Today the new rules for landlords come in. It’s something they’ve had plenty of warning about, something tenants should also be across in term of understanding their new rights.
And it just makes me wonder how much smooth sailing we’re in for here versus choppy waters.
The tenancy tribunal must be bracing itself as I imagine there’ll be a raft of issues potentially being sheeted their way to be tested. Many landlords too will be holding their breath.
Will their tenant suddenly want to paint the walls? Hang pictures? Replace curtains? What sort of look will they be giving the landlord’s property?
Landlords have been complaining well in advance of these new rules that it gives tenants too much control over the place, that it takes away the ability of the landlord to manage their own property in a way they see fit.
For example if a landlord doesn’t want their property having green walls, picture hooks and nails banged in everywhere and curtains taken down, then that’s just tough luck, the tenant is calling those shots now.
But there are good bits to the new rules; insulating properties properly is well overdue, taking the exorbitant bidding wars out of the rental pricing process is well overdue.
I don’t mind putting heat pumps into a rental property either, the concern is just whether the tenant actually uses them because sometimes running a heat pump is unaffordable on top of all their other costs.
Dampness and mould in rental properties is concerning, and I’m sure many landlords would love tenants to open windows and doors more often but the reality is not everyone is home all day to do that.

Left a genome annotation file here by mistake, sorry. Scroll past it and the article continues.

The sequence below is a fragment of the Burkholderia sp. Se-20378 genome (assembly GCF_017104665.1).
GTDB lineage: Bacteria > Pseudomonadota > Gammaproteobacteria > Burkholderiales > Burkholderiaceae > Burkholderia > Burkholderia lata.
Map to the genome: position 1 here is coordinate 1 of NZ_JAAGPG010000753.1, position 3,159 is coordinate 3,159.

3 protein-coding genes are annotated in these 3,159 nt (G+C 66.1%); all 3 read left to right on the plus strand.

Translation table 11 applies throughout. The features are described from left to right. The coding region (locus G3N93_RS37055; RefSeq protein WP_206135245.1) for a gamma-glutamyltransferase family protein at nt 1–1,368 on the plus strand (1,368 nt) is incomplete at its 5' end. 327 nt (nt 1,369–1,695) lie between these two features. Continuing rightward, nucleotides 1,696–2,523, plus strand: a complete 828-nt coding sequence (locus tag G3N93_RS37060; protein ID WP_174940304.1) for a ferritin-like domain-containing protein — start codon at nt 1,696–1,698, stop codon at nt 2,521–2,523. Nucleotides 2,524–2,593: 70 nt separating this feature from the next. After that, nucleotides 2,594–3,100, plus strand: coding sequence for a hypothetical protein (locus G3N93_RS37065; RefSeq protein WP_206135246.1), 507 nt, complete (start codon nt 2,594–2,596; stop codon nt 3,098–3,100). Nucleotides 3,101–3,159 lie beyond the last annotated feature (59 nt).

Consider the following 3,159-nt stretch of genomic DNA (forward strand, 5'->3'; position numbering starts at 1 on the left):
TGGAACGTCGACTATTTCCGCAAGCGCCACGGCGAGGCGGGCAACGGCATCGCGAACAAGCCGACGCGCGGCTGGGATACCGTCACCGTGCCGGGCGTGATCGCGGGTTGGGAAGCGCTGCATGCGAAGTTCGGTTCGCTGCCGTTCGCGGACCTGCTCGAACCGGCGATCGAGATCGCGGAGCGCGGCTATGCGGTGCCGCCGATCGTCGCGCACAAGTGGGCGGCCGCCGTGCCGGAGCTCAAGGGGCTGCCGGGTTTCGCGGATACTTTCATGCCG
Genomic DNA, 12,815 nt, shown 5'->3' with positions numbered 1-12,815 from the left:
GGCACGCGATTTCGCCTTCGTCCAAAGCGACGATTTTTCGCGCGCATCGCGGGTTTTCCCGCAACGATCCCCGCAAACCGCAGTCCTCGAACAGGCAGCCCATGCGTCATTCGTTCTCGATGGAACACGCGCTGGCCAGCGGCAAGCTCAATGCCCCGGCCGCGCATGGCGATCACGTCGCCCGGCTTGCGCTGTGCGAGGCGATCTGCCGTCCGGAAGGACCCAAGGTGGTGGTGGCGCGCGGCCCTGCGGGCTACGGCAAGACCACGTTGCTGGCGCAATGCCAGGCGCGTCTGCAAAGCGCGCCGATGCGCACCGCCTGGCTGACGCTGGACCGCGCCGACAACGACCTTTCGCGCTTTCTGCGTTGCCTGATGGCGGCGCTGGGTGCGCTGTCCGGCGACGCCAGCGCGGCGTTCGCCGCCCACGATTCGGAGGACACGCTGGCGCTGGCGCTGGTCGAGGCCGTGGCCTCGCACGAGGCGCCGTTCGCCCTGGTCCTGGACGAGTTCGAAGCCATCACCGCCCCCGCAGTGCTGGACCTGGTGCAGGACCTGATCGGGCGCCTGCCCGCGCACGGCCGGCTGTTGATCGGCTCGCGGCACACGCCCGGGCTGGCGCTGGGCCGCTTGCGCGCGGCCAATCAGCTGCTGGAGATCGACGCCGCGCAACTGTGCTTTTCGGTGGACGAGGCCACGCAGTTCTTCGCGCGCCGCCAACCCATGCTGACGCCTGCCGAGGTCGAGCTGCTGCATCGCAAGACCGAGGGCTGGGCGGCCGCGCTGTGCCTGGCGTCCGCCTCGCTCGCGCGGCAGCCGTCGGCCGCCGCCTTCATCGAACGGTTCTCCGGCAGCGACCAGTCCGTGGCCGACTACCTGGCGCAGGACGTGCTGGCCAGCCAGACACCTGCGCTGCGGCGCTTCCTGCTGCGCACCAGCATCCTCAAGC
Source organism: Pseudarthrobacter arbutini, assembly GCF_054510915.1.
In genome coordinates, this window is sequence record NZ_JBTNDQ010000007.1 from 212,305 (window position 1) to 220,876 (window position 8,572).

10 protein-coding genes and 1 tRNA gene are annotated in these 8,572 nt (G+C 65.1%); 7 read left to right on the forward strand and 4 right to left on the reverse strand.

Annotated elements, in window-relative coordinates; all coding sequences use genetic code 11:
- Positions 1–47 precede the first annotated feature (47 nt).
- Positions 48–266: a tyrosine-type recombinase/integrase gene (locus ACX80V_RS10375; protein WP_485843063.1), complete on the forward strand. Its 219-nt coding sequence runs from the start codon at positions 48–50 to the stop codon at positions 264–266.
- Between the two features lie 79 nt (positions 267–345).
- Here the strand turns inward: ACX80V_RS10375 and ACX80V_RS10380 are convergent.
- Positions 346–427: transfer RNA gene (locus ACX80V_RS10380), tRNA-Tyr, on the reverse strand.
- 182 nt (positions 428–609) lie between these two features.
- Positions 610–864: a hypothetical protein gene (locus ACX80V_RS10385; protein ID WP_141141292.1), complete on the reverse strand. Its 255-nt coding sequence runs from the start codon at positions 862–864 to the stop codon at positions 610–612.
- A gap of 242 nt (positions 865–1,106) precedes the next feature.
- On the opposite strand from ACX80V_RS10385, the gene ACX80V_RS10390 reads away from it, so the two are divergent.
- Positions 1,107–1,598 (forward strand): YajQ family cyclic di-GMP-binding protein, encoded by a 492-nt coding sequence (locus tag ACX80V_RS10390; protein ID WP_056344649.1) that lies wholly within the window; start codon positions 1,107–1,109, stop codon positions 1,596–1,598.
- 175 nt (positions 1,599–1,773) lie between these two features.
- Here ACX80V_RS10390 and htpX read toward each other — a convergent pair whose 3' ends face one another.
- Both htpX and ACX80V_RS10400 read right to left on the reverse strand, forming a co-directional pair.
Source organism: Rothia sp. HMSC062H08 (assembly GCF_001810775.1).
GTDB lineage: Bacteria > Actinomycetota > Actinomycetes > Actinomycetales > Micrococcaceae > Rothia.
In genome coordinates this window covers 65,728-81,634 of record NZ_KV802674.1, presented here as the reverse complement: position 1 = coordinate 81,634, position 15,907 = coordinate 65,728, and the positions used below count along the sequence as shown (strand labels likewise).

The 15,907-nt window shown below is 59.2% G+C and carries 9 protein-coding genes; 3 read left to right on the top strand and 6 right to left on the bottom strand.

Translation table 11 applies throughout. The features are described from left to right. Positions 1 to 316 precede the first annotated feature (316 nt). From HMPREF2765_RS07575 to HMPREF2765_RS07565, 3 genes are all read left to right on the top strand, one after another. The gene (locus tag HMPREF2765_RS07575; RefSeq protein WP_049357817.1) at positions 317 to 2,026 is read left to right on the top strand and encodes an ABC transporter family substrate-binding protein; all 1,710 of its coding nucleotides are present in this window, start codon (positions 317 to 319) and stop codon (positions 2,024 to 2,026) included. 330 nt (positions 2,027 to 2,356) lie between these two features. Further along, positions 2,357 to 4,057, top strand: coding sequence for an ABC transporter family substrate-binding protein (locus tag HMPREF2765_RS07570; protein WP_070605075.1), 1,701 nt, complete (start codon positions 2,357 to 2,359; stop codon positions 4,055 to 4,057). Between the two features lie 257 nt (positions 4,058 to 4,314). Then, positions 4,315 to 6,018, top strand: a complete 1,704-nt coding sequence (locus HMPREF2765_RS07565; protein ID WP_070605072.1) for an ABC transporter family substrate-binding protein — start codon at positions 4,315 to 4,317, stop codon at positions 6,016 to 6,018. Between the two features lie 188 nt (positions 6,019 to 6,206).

So often rental properties are shut up, which is not ideal. Will having a heat pump and some decent insulation installed fix this? I’m not sure, not if the tenants aren't turning it on anyway.
There’s also talk of landlords leaving the game, selling up, giving up being landlords. I’ll be interested to see some actual stats on that versus just the talk, it’s one thing for people to say I’ve had enough I’m out, and for them to actually then go through with selling their rental portfolio.
I guess more properties on the market for first home buyers could be an upside of that, but fewer rental properties available has an undesirable knock on effect for housing which many would argue is already in crisis.
Emergency housing can’t just magic up out of nowhere, and the emergency housing we already have is less than desirable. So how dramatic these changes will be and who will be impacted the most, will likely become apparent in a tangible way over the next few weeks and months.
You can bet the media will be watching and waiting like hawks for those stories to unfold. Let’s just hope the law changes do what they’re supposed to do, which is fix more problems than they create, but I wouldn’t hold my breath on that.
Kate Hawkesby is a political broadcaster on Newstalk ZB - her articles can be seen HERE.
We are witnessing a remarkable turnaround in New Zealand politics. The Coalition agreement entered into by National, ACT and New Zealand Fi...
Welcome to Breaking Views
Breaking Views brings you expert commentary on topical political and policy issues. The views expressed are those of the author alone. The blog is administered by the New Zealand Centre for Political Research, an independent public policy think tank at NZCPR.com - register for the free weekly NZCPR newsletterHERE.